huh* . . .

One of the challenges (for me) in doing PhD by research is remaining in touch with other topics, subjects and debates, even when such things are within my own discipline (i.e. Pauline studies).  Part of the reason for this comes from the fact that, for the past two years, my day has been fairly routine:  I come to the office around 7.30am, read and write until lunch time (noonish), go home for lunch, come back to the office around 1.00pm, read and write some more before finally going home for the day.  No classes, no lectures, no debates with fellow students in the office, nothing.  Just me, my books, my laptop, my coffee and my brain. 

Another part of the reason has been my focus of study.  When I’m doing my reading and writing during the respective times, I tend to be dealing with materials solely related to 1 Corinthians.  Sure, my project is concerned with multiple topics as well as multiple interpretative approaches in Pauline theology, but the focus remains on how these topics and approaches speak to the argument of 1 Corinthians.  If I were dealing the same topics and/or approaches as found in the other Pauline letters, I would need to be doing a different PhD.  The net result of this was that I started to become too isolated in my research, which is to say the abovementioned ‘challenge’ is my own fault. 

To remedy this, I decided to schedule into my day a time when I could get back in touch with Pauline studies in general.  One of the ways in which I did this was by finding lecture-series on iTunesU related to my discipline as well as those that are simply of interest to me.**  With regard to the latter category, Moises Silva‘s course on ‘New Testament Introduction’ (from Westminster Theological Seminary) is quite good.  With regard to my own discipline, I have recently begun listening to Knox Chamblin‘s course in ‘Pauline Studies’ (from Reformed Theological Seminary).  It was something mentioned in Chamblin’s first talk on Galatians that prompted this post.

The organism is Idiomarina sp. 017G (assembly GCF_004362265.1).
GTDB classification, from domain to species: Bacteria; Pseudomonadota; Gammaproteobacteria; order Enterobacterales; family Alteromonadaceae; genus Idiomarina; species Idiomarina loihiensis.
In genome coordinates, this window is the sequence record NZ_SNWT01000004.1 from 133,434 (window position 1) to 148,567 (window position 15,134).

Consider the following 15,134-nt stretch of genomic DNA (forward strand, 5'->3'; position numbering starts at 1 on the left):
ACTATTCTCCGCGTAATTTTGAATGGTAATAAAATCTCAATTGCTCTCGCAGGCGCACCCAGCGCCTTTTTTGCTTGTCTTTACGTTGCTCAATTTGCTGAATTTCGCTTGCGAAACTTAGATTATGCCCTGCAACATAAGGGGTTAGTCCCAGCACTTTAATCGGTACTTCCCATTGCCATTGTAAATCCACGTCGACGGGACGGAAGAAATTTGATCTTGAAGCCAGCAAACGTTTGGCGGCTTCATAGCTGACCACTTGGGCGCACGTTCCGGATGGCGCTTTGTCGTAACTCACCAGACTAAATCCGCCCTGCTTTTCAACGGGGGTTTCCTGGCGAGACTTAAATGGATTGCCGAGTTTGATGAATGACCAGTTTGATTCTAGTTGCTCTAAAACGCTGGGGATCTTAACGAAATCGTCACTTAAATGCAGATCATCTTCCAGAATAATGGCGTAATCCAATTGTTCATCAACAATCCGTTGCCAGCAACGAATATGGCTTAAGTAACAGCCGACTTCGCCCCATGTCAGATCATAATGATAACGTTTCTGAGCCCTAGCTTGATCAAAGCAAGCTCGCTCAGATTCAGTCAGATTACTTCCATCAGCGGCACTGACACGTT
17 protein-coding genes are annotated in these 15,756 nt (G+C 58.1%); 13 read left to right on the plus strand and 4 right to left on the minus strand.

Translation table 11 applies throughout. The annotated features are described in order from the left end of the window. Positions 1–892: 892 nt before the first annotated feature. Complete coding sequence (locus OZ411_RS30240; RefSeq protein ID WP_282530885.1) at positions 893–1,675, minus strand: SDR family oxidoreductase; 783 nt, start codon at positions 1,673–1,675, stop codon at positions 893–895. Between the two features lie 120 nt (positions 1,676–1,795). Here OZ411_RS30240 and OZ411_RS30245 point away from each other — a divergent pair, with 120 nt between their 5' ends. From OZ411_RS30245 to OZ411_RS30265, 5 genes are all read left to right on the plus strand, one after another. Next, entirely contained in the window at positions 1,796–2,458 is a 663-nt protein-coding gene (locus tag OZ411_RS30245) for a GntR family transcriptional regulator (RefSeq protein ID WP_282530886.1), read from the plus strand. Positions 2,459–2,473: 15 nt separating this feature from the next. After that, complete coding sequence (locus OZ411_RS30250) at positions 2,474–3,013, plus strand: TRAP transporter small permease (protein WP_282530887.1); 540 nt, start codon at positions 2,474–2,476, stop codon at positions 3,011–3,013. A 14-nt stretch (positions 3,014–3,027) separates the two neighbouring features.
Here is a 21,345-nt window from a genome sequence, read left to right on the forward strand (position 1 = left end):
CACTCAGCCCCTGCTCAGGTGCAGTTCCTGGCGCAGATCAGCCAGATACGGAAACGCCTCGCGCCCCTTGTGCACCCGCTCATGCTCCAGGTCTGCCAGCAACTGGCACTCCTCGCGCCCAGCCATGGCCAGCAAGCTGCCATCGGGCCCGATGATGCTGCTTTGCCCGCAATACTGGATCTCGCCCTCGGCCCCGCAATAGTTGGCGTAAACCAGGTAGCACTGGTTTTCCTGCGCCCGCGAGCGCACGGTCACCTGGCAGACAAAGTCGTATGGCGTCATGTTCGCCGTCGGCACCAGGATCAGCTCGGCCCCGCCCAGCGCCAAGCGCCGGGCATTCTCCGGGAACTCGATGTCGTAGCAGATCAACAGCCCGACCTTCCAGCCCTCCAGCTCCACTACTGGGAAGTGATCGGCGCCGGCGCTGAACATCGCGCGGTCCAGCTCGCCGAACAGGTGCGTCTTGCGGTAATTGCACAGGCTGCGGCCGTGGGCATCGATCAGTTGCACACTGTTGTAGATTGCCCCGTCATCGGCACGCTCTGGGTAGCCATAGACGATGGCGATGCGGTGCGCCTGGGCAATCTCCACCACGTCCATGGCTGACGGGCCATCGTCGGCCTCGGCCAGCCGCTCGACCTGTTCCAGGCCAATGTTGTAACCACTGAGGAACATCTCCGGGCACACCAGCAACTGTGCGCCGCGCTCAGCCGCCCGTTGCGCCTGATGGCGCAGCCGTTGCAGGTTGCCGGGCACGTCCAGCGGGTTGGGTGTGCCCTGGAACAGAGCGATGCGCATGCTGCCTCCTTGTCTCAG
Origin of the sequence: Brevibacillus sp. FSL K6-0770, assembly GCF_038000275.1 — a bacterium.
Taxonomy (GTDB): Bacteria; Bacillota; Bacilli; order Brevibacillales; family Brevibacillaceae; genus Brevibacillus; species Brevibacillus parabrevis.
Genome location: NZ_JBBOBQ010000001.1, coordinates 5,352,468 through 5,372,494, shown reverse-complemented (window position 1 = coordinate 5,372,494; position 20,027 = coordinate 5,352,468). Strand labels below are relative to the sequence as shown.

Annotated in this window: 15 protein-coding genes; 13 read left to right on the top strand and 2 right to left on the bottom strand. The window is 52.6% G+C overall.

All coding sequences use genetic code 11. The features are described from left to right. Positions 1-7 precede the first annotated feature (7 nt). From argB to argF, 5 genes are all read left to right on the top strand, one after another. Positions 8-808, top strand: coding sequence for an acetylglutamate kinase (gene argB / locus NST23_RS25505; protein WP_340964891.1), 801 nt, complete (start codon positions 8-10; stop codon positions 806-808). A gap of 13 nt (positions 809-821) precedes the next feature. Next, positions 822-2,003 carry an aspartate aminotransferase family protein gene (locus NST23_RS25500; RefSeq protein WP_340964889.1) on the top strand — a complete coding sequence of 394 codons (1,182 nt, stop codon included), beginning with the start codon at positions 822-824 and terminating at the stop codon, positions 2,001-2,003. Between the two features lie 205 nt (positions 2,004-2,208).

Chamblin makes two cases, one for the date and the other for the recipient of Galatians.  With regard to the latter, Chamblin argues in favour of the so-called ‘south Galatian theory’, which means that the churches in mind for Paul were those established during the so-called ‘first missionary journey’.  I have no real problems with this.  With regard to time of composition, Chamblin argues for an early date for the composition of Galatians–i.e. pre-Jerusalem Council, which means prior to 48 or 49 CE, which necessarily means that Galatians is Paul’s first letter.  I do have some problems with this suggestion, but that is another discussion for another day.

However, in making his case for a pre-Council composition, Chamblin argues (rightly) that Paul’s concern in Galatians is for Gentile-converts to be accepted into the people  of God without requiring them to adhere to the Torah–specifically the rite of circumcision.  Since Galatians was written before the Jerusalem Council, Paul’s little spat with Cephas/Peter in Galatians 2 must necessarily (according to Chamblin) occur before to the Council as well.  Thus, when Peter makes his case in front of the elders in Jerusalem and argues for the inclusion of Gentiles without requiring circumcision (see Acts 15.6-11), Peter speaks with his confrontation with Paul in mind. 

Where I had to say, ‘Huh’* was when Chamblin flat out states:

[Peter says:] ‘No, we believe that it is through the grace of our Lord Jesus that we are saved just as they [Gentiles] are.’   There it is . . .  I think Peter read Galatians before he uttered those words.’

It is with that final claim that the lecture comes to a close.  I checked out the next lecture in the series to see if Chamblin continues his thought, but he doesn’t; he moves right into an examination of the letter and its structure.  The whole ‘I think Peter read Galatians before he uttered those words’ is almost like a hit-and-run kind of claim, one that left me a bit dazed and confused.  I don’t recall seeing anyone make that sort of argument about Peter knowledge of the Galatian letter.  Has anyone else encountered that claim?  Am I missing something?

___________________________________
* A term that here means, ‘Well, that’s interesting’.  (And yes, I totally stole that style of explanation from Lemony Snicket).
** Interestingly enough, the vast majority of these series come from Reformed seminaries.  I have only been able to find one or two that are not from a Reformed tradition.

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2 comments

  1. I’ve never heard the proposal that Peter had read Galatians. It might be more plausible to say that Peter’s speech to the council was influenced by the incident in Antioch where Paul confronted Peter to his face, as recorded in Galatians 2. Undoubtedly, in the confrontation at Antioch Paul said something like what ended up in the account in Galatians, which is similar to what Peter says to the council. Running the proposal this way would not need the letter to the Galatians to precede the Jerusalem Council, only the incident at Antioch.

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